Aurora just added a bike lane on Bloomington Side Road between, Bayview and Yonge street. It's a great addition. Nice to see. Unfortunately this bike lane goes from nowhere, to . . . nowhere! I've cycled along there maybe 15 times since the spring. I've never seen another cyclist on it!

Some form of education, perhaps starting right at Drivers Education, needs to go on regarding cyclists. It's extraordinary the numbers of drivers I encounter on roads in York Region who tell me flat out, and with a straight face that, "Bikes are not allowed on the road!"

The sprawl has led to many services, and retail, being too far to walk for many (although it's not that far for some!), but a great deal of services and retail, is within an easy bike ride of thousands of homes in York region! I cycled over to a new shopping mall near me a few years ago that was less than 1km from my house. There was no proper place to lock up my bike. I polity asked, the store manger why this was the case. Her response: "We did not even think of that!"

When I walk around my neighborhood, and I peer into the garages of neighbors, I see that more than a few houses do have bicycles of some form in those garages. This is good news.Yet, I never see these people out riding their bikes . . . ever! Why?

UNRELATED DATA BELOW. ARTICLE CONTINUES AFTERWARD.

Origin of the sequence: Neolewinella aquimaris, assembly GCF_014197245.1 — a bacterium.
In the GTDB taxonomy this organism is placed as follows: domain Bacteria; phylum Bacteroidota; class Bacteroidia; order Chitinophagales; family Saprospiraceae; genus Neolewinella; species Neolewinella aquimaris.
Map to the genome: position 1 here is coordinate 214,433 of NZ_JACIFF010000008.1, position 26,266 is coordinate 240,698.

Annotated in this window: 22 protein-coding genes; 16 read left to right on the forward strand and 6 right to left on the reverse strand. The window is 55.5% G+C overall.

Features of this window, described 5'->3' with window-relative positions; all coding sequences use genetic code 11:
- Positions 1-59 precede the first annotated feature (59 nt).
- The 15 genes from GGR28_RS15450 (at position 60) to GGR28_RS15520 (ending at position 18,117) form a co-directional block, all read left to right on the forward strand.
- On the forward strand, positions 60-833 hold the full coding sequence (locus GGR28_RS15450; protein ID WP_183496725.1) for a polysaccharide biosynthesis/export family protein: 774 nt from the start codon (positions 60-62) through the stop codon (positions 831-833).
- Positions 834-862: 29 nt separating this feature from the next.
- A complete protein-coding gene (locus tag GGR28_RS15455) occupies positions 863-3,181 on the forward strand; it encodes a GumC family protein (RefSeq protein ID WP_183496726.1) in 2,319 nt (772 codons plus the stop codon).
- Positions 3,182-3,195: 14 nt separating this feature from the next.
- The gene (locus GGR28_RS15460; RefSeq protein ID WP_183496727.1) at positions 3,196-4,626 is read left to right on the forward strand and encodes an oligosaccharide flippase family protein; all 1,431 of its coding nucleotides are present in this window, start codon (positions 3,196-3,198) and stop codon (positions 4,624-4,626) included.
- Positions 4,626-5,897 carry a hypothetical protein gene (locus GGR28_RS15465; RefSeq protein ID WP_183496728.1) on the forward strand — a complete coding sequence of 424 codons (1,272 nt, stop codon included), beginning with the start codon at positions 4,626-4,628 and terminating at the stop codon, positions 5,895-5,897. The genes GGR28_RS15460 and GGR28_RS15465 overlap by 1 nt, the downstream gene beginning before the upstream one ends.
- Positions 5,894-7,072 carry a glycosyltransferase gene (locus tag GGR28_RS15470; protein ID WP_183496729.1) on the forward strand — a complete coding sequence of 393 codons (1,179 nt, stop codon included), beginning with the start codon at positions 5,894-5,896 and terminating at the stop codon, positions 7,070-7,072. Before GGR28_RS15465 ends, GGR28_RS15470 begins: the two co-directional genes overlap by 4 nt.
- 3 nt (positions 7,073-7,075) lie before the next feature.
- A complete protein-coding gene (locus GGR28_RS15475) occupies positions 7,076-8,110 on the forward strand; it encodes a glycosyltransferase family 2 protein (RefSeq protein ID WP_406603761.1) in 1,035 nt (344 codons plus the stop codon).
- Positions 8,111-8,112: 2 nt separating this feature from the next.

The sprawl goes on and on. When they sell these ever sprawling sub-divisions in York Region, the collateral marketing material used by the developers (brochures, billboards,  construction hoarding etc . . .) seems to frequently picture people walking, and . . riding bicycles, with tag lines such as, "Live close to nature . . . ". Yet, in an extension of the last paragraph, it's rare to actually see people out walking or riding anywhere in York region!

My sense is that the forces at work here are massively cultural/societal and will be really hard to change. When people are asked why they don't cycle more they'll come up with all manner of reasons and excuses - safety, weather, distance . . etc. My gut feeling, and I hate to say this, that as a culture and a society, particularly in heavily suburban areas of North America, such as York Region, we are becoming more lethargic and lazy! Go ahead pile-on. However, the ultimate evidence and acid test of this . . . our ever expanding waist lines!